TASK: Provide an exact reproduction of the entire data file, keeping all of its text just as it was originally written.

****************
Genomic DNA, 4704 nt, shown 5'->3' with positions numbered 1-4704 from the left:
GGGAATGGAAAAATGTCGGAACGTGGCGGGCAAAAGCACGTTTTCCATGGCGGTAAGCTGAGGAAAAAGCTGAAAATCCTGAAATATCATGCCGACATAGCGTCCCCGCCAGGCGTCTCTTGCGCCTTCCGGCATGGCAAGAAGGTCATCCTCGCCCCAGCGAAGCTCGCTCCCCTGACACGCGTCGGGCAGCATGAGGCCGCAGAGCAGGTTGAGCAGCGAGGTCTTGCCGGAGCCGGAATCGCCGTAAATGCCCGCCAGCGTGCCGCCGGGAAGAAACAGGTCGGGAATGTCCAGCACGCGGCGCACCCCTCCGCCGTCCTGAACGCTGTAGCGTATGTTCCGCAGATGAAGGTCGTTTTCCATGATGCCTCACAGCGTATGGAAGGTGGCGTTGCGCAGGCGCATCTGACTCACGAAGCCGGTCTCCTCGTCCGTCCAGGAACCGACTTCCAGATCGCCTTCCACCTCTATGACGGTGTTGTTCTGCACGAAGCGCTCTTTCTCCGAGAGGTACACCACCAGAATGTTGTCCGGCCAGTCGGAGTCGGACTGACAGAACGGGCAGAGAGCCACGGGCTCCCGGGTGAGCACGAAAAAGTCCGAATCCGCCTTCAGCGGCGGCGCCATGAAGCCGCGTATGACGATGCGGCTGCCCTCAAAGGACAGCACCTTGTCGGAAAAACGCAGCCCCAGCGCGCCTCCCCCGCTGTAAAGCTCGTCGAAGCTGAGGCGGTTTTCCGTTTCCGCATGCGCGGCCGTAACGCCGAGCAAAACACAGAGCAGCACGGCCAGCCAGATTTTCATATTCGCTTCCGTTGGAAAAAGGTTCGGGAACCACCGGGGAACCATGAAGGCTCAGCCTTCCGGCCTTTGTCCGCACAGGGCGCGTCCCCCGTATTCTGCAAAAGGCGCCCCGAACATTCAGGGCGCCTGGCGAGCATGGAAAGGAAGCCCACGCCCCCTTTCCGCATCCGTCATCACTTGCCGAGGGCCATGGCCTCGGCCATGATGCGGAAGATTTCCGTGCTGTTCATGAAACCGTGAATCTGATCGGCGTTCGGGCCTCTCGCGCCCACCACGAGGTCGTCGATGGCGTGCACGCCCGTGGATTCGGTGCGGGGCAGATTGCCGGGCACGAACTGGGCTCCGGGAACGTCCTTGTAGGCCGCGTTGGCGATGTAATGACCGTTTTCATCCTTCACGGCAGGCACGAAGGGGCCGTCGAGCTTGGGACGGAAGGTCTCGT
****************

Genomic DNA, 4704 nt, shown 5'->3' with positions numbered 1-4704 from the left:
GGGAATGGAAAAATGTCGGAACGTGGCGGGCAAAAGCACGTTTTCCATGGCGGTAAGCTGAGGAAAAAGCTGAAAATCCTGAAATATCATGCCGACATAGCGTCCCCGCCAGGCGTCTCTTGCGCCTTCCGGCATGGCAAGAAGGTCATCCTCGCCCCAGCGAAGCTCGCTCCCCTGACACGCGTCGGGCAGCATGAGGCCGCAGAGCAGGTTGAGCAGCGAGGTCTTGCCGGAGCCGGAATCGCCGTAAATGCCCGCCAGCGTGCCGCCGGGAAGAAACAGGTCGGGAATGTCCAGCACGCGGCGCACCCCTCCGCCGTCCTGAACGCTGTAGCGTATGTTCCGCAGATGAAGGTCGTTTTCCATGATGCCTCACAGCGTATGGAAGGTGGCGTTGCGCAGGCGCATCTGACTCACGAAGCCGGTCTCCTCGTCCGTCCAGGAACCGACTTCCAGATCGCCTTCCACCTCTATGACGGTGTTGTTCTGCACGAAGCGCTCTTTCTCCGAGAGGTACACCACCAGAATGTTGTCCGGCCAGTCGGAGTCGGACTGACAGAACGGGCAGAGAGCCACGGGCTCCCGGGTGAGCACGAAAAAGTCCGAATCCGCCTTCAGCGGCGGCGCCATGAAGCCGCGTATGACGATGCGGCTGCCCTCAAAGGACAGCACCTTGTCGGAAAAACGCAGCCCCAGCGCGCCTCCCCCGCTGTAAAGCTCGTCGAAGCTGAGGCGGTTTTCCGTTTCCGCATGCGCGGCCGTAACGCCGAGCAAAACACAGAGCAGCACGGCCAGCCAGATTTTCATATTCGCTTCCGTTGGAAAAAGGTTCGGGAACCACCGGGGAACCATGAAGGCTCAGCCTTCCGGCCTTTGTCCGCACAGGGCGCGTCCCCCGTATTCTGCAAAAGGCGCCCCGAACATTCAGGGCGCCTGGCGAGCATGGAAAGGAAGCCCACGCCCCCTTTCCGCATCCGTCATCACTTGCCGAGGGCCATGGCCTCGGCCATGATGCGGAAGATTTCCGTGCTGTTCATGAAACCGTGAATCTGATCGGCGTTCGGGCCTCTCGCGCCCACCACGAGGTCGTCGATGGCGTGCACGCCCGTGGATTCGGTGCGGGGCAGATTGCCGGGCACGAACTGGGCTCCGGGAACGTCCTTGTAGGCCGCGTTGGCGATGTAATGACCGTTTTCATCCTTCACGGCAGGCACGAAGGGGCCGTCGAGCTTGGGACGGAAGGTCTCGT